Biography of Max Nordau
Nordau soon became Herzl's partner in the Zionist movement. It was he was credited with drafting the Basle program. At the first Zionist Congress, Nordau spoke immediately after Herzl. He gave an address surveying the condition of the Jewish people, which became a tradition at later Zionist Congresses.
At the Sixth Zionist Congress, Nordau defended the plan to settle Jews in Uganda, arguing that it offered a temporary solution to the Jewish people's sufferings (see Max Nordau - Address to the Sixth Zionist Congress). He coined the term nachtasyl (night shelter) to describe the Uganda plan. After Herzl died, Nordau was offered the office of President of the World Zionist Organization. He declined, preferring instead to serve as advisor to David Wolffsohn. He opposed Practical Zionism, like Herzl, and remained faithful to Herzl's l program of Political Zionism.
Nordau gradually distanced himself from the Zionist movement, but remained a Zionist. He last attended his Zionist Congress in 1911. Though he lived in Spain during the First World War, he tried to keep up contacts with the movement throughout that period. Weizmann tried to bring him back into the Zionist at the end of the War; but Nordau rejected the overtures, believing that the movement was a shadow of what Herzl had intended it to be.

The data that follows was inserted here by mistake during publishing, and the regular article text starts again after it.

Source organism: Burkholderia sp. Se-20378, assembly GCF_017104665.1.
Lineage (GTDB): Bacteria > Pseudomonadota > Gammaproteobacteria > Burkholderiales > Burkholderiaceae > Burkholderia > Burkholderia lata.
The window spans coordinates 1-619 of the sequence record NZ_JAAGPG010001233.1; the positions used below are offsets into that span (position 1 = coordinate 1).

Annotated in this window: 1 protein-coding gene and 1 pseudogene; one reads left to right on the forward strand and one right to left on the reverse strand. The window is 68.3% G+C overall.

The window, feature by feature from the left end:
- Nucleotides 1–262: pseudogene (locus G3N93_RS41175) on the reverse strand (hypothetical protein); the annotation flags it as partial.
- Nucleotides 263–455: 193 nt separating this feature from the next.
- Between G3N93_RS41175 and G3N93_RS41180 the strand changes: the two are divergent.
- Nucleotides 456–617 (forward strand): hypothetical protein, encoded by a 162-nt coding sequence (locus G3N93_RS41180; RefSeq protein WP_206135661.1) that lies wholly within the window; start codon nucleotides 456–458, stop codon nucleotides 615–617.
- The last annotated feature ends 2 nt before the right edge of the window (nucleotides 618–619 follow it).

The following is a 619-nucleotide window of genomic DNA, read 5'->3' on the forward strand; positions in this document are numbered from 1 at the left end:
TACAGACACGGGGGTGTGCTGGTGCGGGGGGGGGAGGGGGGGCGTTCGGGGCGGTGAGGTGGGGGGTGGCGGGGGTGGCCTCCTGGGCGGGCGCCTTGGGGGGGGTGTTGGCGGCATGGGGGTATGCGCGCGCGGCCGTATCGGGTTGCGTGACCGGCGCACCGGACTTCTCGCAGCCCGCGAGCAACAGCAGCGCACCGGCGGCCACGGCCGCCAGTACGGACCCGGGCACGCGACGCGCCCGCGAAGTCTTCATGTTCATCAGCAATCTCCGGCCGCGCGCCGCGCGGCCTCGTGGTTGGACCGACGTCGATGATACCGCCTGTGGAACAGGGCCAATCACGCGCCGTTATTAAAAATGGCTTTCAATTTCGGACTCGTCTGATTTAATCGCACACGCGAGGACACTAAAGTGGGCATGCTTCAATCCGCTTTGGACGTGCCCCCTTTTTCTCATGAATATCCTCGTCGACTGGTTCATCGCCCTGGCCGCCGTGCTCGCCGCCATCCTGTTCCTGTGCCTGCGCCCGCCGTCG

In 1920, following the Balfour Declaration- Nordau attended a gathering of Zionists and British notables in England. There he embarrassed Chaim Weizmann and other British Zionists by making a frankly colonialist and utilitarian statement of Zionist aims. The Jews had helped Britain to acquire Palestine, and would help to guard the Suez Canal and British colonial interests, but the British must keep their part of the bargain and support massive Zionist settlement. He foresaw imminent catastrophe for the Jews of Europe, particularly in Germany, Hungary and Poland, and pleaded for immediate and massive immigration. He wanted to bring 500,000 Jews to Palestine immediately, but the resources of the Zionist organization were too meager to make such a plan practical, the Jews would not come, and the British would not allow rapid settlement of Palestine. He planned to immigrate to Palestine, but fell ill and died after a long illness in 1923. In 1926 his remains were brought to Tel Aviv.
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